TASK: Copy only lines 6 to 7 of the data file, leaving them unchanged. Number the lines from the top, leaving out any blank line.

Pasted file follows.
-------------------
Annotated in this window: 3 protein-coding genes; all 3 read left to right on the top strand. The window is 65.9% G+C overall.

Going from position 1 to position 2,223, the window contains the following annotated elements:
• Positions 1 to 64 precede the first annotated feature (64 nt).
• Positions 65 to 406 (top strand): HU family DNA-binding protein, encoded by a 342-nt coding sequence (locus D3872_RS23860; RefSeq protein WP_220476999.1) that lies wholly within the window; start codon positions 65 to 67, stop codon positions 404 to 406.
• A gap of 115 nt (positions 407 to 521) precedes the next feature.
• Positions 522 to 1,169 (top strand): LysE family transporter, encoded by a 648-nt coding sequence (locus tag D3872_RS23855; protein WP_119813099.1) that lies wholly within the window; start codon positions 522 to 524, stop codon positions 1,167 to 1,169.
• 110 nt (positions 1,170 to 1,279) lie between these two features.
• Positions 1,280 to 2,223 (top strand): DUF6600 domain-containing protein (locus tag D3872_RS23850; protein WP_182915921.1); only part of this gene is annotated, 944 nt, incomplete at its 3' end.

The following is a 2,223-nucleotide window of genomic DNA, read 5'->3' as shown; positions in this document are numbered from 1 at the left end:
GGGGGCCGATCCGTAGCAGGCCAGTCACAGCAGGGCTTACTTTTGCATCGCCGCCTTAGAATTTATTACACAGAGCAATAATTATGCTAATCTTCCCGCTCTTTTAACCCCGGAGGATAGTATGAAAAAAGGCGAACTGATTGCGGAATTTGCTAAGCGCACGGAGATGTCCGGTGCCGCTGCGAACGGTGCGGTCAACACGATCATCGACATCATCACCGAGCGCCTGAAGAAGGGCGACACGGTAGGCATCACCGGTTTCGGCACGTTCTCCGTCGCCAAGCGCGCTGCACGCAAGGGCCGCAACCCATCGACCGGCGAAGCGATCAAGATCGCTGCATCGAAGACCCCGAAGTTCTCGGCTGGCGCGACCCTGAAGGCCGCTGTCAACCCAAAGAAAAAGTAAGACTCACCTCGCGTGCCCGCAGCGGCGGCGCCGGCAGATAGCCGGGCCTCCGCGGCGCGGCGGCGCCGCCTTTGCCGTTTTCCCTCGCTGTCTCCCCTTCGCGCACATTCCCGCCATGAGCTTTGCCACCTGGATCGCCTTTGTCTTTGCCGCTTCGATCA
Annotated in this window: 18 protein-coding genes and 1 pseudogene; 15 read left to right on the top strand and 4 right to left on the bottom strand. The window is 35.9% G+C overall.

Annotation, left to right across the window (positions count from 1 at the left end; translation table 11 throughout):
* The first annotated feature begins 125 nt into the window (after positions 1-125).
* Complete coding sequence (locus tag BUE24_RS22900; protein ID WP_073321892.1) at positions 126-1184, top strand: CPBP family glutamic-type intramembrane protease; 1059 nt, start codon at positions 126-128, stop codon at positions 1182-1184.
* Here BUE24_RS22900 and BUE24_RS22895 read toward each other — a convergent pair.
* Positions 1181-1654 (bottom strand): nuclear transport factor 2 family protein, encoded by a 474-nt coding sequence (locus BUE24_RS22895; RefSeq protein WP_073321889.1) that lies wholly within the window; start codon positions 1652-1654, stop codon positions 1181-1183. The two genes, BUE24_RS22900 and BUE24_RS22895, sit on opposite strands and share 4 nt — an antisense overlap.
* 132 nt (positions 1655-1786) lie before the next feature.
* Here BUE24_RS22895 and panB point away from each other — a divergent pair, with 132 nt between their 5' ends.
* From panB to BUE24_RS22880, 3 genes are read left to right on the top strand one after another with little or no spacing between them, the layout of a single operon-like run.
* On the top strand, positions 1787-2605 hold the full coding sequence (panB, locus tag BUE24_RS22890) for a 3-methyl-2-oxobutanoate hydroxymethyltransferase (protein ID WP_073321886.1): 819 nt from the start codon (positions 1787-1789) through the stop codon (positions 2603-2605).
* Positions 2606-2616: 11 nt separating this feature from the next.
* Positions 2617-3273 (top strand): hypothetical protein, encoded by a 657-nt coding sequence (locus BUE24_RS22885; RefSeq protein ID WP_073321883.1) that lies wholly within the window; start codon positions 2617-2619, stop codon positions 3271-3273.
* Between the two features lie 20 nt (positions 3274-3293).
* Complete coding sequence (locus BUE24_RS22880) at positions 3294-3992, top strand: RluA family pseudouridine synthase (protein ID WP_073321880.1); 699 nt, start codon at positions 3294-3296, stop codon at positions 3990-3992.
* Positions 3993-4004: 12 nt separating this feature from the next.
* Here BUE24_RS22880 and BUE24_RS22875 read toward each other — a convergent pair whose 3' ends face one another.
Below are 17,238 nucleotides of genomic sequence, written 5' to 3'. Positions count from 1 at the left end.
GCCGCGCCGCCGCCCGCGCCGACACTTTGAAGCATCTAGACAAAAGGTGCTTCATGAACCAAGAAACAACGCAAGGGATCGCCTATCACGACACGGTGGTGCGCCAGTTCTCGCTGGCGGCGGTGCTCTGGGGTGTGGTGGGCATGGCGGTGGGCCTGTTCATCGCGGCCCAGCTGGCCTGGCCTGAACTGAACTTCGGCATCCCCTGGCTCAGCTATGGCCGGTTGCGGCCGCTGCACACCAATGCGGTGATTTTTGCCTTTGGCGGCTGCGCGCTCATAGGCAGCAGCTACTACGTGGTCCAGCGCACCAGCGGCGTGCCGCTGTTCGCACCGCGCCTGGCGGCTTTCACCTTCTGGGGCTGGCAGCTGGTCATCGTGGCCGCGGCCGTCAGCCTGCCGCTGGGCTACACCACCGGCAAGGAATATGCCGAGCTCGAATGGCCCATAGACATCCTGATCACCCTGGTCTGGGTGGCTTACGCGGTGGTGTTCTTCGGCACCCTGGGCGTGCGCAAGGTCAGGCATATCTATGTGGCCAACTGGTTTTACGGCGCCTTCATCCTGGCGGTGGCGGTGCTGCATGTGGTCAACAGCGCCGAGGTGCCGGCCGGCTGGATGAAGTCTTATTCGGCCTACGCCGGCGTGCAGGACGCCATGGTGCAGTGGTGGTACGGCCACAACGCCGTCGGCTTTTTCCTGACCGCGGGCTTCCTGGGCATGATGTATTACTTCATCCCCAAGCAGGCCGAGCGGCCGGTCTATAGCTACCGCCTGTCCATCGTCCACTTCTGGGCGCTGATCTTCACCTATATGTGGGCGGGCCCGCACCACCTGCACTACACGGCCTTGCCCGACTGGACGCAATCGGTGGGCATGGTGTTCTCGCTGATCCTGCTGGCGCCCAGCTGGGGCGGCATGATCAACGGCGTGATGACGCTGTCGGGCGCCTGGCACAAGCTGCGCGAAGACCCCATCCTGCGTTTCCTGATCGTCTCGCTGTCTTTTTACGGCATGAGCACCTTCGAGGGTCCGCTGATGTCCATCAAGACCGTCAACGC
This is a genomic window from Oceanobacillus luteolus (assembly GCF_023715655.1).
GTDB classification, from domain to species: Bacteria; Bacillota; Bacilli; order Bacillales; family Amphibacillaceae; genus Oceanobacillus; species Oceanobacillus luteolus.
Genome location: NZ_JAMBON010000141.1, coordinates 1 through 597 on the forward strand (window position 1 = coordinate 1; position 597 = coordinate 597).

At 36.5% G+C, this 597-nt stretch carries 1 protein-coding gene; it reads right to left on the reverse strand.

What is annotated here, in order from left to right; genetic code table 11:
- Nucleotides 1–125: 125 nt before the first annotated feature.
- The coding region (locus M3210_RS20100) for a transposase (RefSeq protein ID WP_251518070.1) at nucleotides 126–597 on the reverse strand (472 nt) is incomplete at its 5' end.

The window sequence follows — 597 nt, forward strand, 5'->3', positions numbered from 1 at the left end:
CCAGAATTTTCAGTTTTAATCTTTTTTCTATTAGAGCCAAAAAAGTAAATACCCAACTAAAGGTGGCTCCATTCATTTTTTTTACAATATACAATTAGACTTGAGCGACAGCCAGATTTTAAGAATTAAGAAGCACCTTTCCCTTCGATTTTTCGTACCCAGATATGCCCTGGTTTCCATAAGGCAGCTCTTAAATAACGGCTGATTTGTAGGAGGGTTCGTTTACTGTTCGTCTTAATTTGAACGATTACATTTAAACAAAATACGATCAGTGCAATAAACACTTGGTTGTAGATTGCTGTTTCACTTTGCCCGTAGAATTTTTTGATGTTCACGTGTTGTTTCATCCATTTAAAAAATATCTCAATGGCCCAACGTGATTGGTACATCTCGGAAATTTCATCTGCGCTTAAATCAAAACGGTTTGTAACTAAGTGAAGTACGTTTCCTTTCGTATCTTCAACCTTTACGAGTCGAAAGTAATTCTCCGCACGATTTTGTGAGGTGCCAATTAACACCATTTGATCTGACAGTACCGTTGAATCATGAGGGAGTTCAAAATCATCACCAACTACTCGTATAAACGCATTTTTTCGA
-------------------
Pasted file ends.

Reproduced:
• Positions 522 to 1,169 (top strand): LysE family transporter, encoded by a 648-nt coding sequence (locus tag D3872_RS23855; protein WP_119813099.1) that lies wholly within the window; start codon positions 522 to 524, stop codon positions 1,167 to 1,169.
• 110 nt (positions 1,170 to 1,279) lie between these two features.